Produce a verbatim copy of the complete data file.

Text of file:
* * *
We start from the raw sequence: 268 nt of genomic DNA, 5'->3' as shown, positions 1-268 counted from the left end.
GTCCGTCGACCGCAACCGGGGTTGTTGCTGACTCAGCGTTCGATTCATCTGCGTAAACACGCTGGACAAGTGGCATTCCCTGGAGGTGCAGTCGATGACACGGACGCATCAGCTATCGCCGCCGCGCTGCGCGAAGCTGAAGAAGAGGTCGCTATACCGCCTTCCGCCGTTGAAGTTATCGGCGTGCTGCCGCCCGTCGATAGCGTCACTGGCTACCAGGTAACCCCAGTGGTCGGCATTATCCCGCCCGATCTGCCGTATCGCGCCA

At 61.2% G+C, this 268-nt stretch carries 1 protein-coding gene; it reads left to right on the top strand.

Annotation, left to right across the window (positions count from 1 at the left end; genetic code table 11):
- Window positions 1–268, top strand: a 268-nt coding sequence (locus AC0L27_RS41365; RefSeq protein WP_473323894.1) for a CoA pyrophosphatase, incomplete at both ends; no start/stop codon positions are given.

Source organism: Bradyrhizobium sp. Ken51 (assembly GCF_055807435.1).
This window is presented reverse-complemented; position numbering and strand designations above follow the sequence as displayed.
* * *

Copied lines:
We start from the raw sequence: 268 nt of genomic DNA, 5'->3' as shown, positions 1-268 counted from the left end.
GTCCGTCGACCGCAACCGGGGTTGTTGCTGACTCAGCGTTCGATTCATCTGCGTAAACACGCTGGACAAGTGGCATTCCCTGGAGGTGCAGTCGATGACACGGACGCATCAGCTATCGCCGCCGCGCTGCGCGAAGCTGAAGAAGAGGTCGCTATACCGCCTTCCGCCGTTGAAGTTATCGGCGTGCTGCCGCCCGTCGATAGCGTCACTGGCTACCAGGTAACCCCAGTGGTCGGCATTATCCCGCCCGATCTGCCGTATCGCGCCA

At 61.2% G+C, this 268-nt stretch carries 1 protein-coding gene; it reads left to right on the top strand.

Annotation, left to right across the window (positions count from 1 at the left end; genetic code table 11):
- Window positions 1–268, top strand: a 268-nt coding sequence (locus AC0L27_RS41365; RefSeq protein WP_473323894.1) for a CoA pyrophosphatase, incomplete at both ends; no start/stop codon positions are given.

Source organism: Bradyrhizobium sp. Ken51 (assembly GCF_055807435.1).
This window is presented reverse-complemented; position numbering and strand designations above follow the sequence as displayed.